Junk Mail: How to Remove Yourself From the Lists

Unfortunately, unlike telemarketing, there is no central list that you can sign up for that will remove you from all junk mail solicitation lists.  If you want to get rid of junk mail, a lot of the work is manual and you’ll probably be a little bit annoyed to learn that your request will be completely ignored, in almost all cases. 


Junk mail is more than a nuisance.  It consumes millions of trees, millions of gallons of water and eats up tax money by forcing municipalities to dispose of it and the post office to deliver it.  For all of this effort, around two percent of the people who receive these mailings actually bother to buy something from any of them. 


If you want to remove yourself from junk mail lists, there are a few companies you can contact that represent the biggest nuisances.

The Biggest Junk Mail Lists

Getting off of the biggest lists is the first step in getting rid of junk mail.  You can contact the National Do Not Mail List at DirectMail.com and ask to be removed.  The Direct Marketing Association is the other big organization you’ll want to contact.  To add financial insult to injury, they’ll charge you a dollar to be removed from junk mail lists and the request only stays in effect for five years. 


Unfortunately, be aware that there is no penalty for junk mail marketers that contact you after your name has been removed.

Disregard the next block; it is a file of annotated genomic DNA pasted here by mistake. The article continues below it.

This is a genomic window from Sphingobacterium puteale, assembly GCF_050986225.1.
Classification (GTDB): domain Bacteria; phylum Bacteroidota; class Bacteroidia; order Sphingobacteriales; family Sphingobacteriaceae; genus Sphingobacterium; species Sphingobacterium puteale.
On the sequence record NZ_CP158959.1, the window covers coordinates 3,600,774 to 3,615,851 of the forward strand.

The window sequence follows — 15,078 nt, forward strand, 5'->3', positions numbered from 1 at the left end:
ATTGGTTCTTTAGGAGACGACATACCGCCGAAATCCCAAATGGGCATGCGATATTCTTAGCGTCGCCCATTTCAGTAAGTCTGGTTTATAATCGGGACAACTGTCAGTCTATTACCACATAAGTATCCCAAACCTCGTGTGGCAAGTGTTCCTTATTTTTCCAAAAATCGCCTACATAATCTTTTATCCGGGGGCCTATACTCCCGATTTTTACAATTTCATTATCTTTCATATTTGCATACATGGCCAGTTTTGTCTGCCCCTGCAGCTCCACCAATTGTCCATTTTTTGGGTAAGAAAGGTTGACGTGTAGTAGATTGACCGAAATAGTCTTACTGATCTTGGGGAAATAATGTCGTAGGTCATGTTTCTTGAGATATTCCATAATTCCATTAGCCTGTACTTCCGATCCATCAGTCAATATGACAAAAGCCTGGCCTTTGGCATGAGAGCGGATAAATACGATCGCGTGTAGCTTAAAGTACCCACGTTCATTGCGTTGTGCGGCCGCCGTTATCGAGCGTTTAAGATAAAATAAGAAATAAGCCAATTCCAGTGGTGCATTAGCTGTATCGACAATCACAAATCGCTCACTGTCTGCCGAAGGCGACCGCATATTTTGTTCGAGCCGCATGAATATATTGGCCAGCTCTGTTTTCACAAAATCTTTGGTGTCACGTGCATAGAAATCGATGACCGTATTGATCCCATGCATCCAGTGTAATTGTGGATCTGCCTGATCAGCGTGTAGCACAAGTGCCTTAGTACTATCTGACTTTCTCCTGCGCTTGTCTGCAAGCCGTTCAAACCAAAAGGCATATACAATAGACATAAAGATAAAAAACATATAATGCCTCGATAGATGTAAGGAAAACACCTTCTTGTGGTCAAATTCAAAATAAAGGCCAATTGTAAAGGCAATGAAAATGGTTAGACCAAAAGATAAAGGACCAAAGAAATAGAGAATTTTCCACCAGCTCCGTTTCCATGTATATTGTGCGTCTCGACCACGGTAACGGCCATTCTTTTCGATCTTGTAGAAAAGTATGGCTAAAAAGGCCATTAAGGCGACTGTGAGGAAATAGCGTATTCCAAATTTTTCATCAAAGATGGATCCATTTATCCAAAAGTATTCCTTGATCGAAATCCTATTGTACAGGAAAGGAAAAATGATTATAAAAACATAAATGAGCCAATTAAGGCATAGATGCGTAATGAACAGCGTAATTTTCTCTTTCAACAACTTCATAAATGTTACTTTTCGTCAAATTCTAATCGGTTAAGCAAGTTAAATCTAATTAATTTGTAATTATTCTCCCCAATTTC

Abacus works with magazine and catalog publishing companies.  If you order from a catalog, this organization adds your name to junk mail lists.  Contact them at abacusoptout@epsilon.com to let them know you want nothing to do with their lists.


Tired of junk mail that tells you that you may have already won something that you didn’t win?  Publisher’s Clearinghouse can be contacted at privacychoices@pchmail.com.  Reader’s Digest sticks to doing things by mail.  Get rid of their junk mail sweepstakes solicitations by mailing them at Reader’s Digest, PO Box 50005, Prescott AZ, 86301-5005.


Banks and other financial companies frequently share your information with businesses that use junk mail to market.  They usually have an opt-out option.  Make sure you take advantage of it and let them know that they don’t have your approval to share your information.

The Post Office

Have you ever noticed all the advertisements that are inserted into the change of address packages given out by the Post Office?  If not, maybe you’ll notice all the junk mail you’ll get from those same companies when you move.  Change your address manually and never fill out a permanent change of address with the Post Office.  Do a temporary change and then do the rest of the changes manually with your bank and so forth to avoid being added to any junk mail lists.

Political pamphlets, phone books and other junk mail that is delivered directly to your door or box by unofficial canvassers can be eliminated by putting a "no solicitations" sticker on it.

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